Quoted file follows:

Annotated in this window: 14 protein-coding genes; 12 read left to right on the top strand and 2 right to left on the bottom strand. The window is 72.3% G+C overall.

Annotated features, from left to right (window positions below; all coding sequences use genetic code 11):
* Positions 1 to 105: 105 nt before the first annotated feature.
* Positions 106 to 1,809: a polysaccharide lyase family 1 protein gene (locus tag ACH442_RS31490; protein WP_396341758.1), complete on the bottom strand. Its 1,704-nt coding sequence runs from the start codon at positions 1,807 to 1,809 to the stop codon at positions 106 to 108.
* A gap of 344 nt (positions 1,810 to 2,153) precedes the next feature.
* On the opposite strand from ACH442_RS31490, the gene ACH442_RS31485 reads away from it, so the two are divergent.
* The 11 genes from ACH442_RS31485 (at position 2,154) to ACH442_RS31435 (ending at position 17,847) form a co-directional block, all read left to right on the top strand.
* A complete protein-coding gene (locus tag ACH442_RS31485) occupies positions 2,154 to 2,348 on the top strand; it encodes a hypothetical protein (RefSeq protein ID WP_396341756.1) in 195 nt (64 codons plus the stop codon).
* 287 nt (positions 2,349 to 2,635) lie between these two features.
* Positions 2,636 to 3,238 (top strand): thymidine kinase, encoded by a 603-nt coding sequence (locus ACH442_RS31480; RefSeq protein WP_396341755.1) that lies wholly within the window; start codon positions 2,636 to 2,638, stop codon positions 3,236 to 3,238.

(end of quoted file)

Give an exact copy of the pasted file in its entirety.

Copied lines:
Annotated in this window: 14 protein-coding genes; 12 read left to right on the top strand and 2 right to left on the bottom strand. The window is 72.3% G+C overall.

Annotated features, from left to right (window positions below; all coding sequences use genetic code 11):
* Positions 1 to 105: 105 nt before the first annotated feature.
* Positions 106 to 1,809: a polysaccharide lyase family 1 protein gene (locus tag ACH442_RS31490; protein WP_396341758.1), complete on the bottom strand. Its 1,704-nt coding sequence runs from the start codon at positions 1,807 to 1,809 to the stop codon at positions 106 to 108.
* A gap of 344 nt (positions 1,810 to 2,153) precedes the next feature.
* On the opposite strand from ACH442_RS31490, the gene ACH442_RS31485 reads away from it, so the two are divergent.
* The 11 genes from ACH442_RS31485 (at position 2,154) to ACH442_RS31435 (ending at position 17,847) form a co-directional block, all read left to right on the top strand.
* A complete protein-coding gene (locus tag ACH442_RS31485) occupies positions 2,154 to 2,348 on the top strand; it encodes a hypothetical protein (RefSeq protein ID WP_396341756.1) in 195 nt (64 codons plus the stop codon).
* 287 nt (positions 2,349 to 2,635) lie between these two features.
* Positions 2,636 to 3,238 (top strand): thymidine kinase, encoded by a 603-nt coding sequence (locus ACH442_RS31480; RefSeq protein WP_396341755.1) that lies wholly within the window; start codon positions 2,636 to 2,638, stop codon positions 3,236 to 3,238.